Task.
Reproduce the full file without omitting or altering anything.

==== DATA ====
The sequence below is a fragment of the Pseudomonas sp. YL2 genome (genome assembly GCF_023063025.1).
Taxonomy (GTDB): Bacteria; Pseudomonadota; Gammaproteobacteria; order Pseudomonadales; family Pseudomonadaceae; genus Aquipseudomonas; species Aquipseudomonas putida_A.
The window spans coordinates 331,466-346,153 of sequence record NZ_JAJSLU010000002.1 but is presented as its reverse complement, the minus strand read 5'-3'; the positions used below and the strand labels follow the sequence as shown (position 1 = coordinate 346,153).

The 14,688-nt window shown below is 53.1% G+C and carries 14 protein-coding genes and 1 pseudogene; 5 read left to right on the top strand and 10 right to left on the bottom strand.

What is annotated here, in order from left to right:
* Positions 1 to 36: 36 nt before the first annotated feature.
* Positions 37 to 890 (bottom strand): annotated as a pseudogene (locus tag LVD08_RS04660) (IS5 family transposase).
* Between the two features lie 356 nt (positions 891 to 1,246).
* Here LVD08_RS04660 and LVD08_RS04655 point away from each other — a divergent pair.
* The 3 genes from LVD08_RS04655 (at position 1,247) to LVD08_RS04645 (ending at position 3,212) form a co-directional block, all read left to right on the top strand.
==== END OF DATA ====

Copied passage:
The sequence below is a fragment of the Pseudomonas sp. YL2 genome (genome assembly GCF_023063025.1).
Taxonomy (GTDB): Bacteria; Pseudomonadota; Gammaproteobacteria; order Pseudomonadales; family Pseudomonadaceae; genus Aquipseudomonas; species Aquipseudomonas putida_A.
The window spans coordinates 331,466-346,153 of sequence record NZ_JAJSLU010000002.1 but is presented as its reverse complement, the minus strand read 5'-3'; the positions used below and the strand labels follow the sequence as shown (position 1 = coordinate 346,153).

The 14,688-nt window shown below is 53.1% G+C and carries 14 protein-coding genes and 1 pseudogene; 5 read left to right on the top strand and 10 right to left on the bottom strand.

What is annotated here, in order from left to right:
* Positions 1 to 36: 36 nt before the first annotated feature.
* Positions 37 to 890 (bottom strand): annotated as a pseudogene (locus tag LVD08_RS04660) (IS5 family transposase).
* Between the two features lie 356 nt (positions 891 to 1,246).
* Here LVD08_RS04660 and LVD08_RS04655 point away from each other — a divergent pair.
* The 3 genes from LVD08_RS04655 (at position 1,247) to LVD08_RS04645 (ending at position 3,212) form a co-directional block, all read left to right on the top strand.